We do have a "move up" night in my lodge, in which the JW takes the EA, but it's only once a year, in the fall, when he's had a chance to get comfortable in the position and know what to do in ceremonies.

I'm not saying that our way is the right way - but I will say that too often I've seen poor degrees because the JW was only installed a month or two beforehand and hadn't prepared, or didn't get adequate support from the other officers.

Anonymous said...

Yes no one should ever take upon themselves a position which they cannot perform proficiently at, ever. But there should be more studies of the work in lodges and masonic education in lodges, so that every brother may perform his duties as he may be directed. By the time men get into the Junior Warden seat they should have had the chance to learn the work, and should know it.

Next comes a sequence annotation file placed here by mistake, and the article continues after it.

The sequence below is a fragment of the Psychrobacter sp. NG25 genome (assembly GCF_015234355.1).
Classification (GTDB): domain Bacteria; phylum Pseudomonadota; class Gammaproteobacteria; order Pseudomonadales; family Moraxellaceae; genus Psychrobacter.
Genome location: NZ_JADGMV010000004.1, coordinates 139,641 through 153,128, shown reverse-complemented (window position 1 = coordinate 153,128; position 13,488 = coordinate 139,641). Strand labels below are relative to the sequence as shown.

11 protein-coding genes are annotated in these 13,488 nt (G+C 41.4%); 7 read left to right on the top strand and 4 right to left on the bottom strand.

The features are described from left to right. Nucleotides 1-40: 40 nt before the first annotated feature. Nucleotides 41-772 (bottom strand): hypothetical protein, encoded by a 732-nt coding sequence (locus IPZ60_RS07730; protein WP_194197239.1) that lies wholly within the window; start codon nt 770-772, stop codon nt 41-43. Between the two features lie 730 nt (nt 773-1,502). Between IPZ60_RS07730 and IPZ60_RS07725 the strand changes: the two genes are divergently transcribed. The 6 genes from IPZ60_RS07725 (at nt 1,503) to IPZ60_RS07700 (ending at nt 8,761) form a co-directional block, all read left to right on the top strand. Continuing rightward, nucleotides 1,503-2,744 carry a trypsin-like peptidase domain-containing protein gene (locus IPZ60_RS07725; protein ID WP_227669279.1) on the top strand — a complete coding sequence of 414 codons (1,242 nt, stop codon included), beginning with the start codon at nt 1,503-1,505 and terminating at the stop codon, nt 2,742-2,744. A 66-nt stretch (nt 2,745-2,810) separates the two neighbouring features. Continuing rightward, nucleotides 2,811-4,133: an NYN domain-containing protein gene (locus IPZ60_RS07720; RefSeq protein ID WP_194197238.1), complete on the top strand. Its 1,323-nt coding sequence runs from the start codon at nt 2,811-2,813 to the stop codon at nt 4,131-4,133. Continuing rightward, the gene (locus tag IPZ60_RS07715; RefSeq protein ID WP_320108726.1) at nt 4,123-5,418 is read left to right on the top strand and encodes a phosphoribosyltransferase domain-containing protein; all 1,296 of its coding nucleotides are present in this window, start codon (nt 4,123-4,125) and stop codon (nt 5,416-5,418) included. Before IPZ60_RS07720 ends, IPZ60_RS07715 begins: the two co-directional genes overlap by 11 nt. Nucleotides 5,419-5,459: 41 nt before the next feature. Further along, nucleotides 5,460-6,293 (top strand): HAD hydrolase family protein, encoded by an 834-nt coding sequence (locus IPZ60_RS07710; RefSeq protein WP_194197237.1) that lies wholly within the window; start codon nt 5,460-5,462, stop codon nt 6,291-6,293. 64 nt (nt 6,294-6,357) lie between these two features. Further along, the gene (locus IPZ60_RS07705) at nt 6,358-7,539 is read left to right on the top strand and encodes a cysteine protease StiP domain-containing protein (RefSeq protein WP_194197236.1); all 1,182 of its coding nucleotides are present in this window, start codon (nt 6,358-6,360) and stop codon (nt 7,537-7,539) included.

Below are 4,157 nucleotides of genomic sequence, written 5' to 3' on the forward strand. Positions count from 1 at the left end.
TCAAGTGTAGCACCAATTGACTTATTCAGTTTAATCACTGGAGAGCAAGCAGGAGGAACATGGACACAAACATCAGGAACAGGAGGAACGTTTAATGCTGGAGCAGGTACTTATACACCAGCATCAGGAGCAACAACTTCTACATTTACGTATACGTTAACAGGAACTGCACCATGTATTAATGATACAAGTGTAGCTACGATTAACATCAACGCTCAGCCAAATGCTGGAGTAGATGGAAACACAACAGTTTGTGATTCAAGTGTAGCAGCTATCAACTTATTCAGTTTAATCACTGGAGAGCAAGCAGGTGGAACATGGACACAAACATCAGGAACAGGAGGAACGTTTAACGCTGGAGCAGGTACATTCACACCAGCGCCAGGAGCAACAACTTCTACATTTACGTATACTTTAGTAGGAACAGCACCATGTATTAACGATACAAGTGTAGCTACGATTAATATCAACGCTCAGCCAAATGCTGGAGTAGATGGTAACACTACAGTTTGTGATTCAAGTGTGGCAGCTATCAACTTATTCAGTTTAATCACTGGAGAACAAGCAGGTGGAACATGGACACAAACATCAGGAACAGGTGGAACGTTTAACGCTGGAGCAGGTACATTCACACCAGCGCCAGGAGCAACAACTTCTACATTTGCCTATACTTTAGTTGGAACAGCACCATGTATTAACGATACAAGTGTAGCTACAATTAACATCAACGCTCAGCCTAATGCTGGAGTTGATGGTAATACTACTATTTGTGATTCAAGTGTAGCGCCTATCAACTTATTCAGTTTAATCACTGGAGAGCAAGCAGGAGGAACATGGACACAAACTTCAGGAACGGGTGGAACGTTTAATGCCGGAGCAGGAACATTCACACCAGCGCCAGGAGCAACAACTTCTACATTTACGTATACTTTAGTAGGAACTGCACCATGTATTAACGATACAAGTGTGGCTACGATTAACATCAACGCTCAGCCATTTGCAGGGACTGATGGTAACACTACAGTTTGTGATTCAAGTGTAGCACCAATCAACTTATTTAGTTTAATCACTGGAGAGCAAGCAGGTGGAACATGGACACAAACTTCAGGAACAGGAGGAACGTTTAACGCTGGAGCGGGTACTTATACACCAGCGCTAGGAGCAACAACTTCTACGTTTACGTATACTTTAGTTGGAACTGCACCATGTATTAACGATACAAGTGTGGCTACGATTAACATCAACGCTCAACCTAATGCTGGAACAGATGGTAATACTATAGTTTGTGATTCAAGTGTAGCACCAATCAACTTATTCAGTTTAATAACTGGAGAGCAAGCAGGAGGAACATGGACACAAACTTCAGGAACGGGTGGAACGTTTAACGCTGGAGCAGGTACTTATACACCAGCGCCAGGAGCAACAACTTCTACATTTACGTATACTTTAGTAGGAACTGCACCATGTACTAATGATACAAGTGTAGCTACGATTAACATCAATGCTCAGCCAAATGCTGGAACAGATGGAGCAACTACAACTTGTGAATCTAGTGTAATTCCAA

And yes that is yet another very good point, Bro. Tom


Anonymous said...

By the time men get into the Junior Warden seat they should have had the chance to learn the work, and should know it.

Oh, I agree - but I'm also pragmatic. Back in the old days when you started off as a JS, you had plenty of time to learn the work. Unfortunately, nowadays it's all to common to see a brother go "from a dead level to a living Senior Deacon;" many new officers jump the first few chairs, and if they are in a lodge in which the senior officers are already shaky in ritual, then they aren't going to learn any good habits.

Anonymous said...

Amen Brother Tom,

I am personally afraid of that situation in my own case, I am a new mason, i was only raised three months ago, and even though I know most of the work fluidly and proficiently, I personally do not quite comprehend all of it. I pray that i do not skip a single seat.